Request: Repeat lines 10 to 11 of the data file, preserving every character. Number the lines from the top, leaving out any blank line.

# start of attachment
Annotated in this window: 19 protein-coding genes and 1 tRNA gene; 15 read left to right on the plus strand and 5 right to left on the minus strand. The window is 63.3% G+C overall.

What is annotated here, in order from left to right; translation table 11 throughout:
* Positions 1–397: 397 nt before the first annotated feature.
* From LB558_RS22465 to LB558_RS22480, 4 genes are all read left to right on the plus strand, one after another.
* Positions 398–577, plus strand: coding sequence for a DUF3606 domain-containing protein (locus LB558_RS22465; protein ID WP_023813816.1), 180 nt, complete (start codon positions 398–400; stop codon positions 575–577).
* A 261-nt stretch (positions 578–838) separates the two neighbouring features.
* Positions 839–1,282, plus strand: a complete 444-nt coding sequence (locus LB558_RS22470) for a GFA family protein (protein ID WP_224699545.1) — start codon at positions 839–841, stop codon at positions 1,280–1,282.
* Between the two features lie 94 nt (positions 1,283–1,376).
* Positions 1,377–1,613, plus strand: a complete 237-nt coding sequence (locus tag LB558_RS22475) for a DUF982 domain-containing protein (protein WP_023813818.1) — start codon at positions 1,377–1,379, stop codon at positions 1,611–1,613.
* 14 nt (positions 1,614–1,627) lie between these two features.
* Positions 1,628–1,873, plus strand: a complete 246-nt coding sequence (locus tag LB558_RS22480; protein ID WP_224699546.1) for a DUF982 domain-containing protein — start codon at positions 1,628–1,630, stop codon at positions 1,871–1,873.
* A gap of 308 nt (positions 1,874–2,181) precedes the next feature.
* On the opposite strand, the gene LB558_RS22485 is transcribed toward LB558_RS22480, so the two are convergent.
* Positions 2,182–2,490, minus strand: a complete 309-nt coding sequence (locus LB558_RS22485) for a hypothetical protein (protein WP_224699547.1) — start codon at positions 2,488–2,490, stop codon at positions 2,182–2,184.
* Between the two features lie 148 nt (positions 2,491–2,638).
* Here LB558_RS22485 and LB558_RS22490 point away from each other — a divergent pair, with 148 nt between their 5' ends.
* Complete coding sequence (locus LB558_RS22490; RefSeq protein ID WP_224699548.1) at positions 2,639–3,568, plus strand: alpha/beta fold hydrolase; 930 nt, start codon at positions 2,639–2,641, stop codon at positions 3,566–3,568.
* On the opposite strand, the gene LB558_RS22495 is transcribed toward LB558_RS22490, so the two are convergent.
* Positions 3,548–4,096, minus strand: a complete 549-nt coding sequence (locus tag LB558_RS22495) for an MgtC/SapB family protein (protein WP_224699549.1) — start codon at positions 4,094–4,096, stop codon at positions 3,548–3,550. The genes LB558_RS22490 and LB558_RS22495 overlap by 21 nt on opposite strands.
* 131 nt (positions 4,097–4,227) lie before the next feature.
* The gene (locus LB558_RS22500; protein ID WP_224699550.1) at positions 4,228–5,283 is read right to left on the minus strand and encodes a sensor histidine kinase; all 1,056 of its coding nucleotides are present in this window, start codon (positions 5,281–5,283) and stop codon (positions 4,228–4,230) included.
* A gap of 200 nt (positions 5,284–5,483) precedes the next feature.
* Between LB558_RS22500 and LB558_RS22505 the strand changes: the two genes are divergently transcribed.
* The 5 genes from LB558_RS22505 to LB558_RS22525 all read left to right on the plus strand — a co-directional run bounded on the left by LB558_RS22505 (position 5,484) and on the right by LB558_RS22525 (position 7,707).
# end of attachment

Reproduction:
* 14 nt (positions 1,614–1,627) lie between these two features.
* Positions 1,628–1,873, plus strand: a complete 246-nt coding sequence (locus tag LB558_RS22480; protein ID WP_224699546.1) for a DUF982 domain-containing protein — start codon at positions 1,628–1,630, stop codon at positions 1,871–1,873.